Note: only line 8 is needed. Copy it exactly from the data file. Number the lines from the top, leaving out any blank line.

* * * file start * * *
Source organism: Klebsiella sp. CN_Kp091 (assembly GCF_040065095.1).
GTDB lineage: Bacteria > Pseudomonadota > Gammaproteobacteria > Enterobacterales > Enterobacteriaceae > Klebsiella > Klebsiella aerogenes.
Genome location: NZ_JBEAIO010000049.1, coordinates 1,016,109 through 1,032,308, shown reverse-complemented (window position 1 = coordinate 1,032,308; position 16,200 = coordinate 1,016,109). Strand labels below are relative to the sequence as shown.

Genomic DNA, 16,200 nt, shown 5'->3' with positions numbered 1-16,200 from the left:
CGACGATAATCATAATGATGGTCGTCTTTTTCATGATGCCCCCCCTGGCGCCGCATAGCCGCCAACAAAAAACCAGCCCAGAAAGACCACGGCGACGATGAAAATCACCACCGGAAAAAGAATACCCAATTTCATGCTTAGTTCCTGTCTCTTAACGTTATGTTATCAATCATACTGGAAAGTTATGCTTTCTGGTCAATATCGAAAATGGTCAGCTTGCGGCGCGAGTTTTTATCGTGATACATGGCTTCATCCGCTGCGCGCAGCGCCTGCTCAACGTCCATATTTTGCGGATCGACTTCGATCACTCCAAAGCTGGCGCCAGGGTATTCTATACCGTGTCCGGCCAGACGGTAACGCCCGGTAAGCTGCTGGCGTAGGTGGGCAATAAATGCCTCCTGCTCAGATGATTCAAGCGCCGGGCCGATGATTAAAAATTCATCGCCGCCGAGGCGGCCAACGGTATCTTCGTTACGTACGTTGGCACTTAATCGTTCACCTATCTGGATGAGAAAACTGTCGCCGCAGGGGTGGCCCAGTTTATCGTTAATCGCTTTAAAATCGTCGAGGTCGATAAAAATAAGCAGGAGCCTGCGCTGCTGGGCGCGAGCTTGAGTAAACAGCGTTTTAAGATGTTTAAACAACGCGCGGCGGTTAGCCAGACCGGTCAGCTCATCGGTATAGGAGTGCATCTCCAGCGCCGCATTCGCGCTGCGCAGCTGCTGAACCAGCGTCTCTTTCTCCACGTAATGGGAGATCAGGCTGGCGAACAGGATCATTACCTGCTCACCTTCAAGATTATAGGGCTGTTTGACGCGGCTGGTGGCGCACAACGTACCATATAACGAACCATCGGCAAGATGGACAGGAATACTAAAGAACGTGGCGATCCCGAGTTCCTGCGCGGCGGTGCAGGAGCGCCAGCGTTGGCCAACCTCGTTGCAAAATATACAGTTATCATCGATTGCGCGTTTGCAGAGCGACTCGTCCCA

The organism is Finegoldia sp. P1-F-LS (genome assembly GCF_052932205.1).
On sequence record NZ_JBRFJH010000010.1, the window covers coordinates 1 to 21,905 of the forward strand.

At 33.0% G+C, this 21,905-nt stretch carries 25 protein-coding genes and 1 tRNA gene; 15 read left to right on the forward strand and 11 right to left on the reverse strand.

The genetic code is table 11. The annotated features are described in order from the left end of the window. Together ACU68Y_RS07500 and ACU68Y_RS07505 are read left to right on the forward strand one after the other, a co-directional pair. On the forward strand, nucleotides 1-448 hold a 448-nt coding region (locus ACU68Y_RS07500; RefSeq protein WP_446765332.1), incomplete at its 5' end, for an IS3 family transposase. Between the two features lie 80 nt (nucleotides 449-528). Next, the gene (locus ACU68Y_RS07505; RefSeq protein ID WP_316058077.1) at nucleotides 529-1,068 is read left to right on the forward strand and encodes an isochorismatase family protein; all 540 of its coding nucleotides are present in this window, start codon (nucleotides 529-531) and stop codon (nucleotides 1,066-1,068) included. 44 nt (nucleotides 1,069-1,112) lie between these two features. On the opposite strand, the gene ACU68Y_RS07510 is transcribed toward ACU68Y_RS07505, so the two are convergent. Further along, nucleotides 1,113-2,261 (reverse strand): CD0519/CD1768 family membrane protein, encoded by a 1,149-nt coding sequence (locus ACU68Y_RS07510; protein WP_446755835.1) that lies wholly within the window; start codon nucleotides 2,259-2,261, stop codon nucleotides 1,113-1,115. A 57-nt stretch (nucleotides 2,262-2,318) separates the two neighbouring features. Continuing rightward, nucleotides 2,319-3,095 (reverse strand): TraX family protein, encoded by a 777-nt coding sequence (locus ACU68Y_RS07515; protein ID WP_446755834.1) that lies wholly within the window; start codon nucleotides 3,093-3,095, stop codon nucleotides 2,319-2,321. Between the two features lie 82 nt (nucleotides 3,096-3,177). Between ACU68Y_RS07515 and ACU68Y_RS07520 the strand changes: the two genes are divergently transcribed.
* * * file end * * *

At 33.0% G+C, this 21,905-nt stretch carries 25 protein-coding genes and 1 tRNA gene; 15 read left to right on the forward strand and 11 right to left on the reverse strand.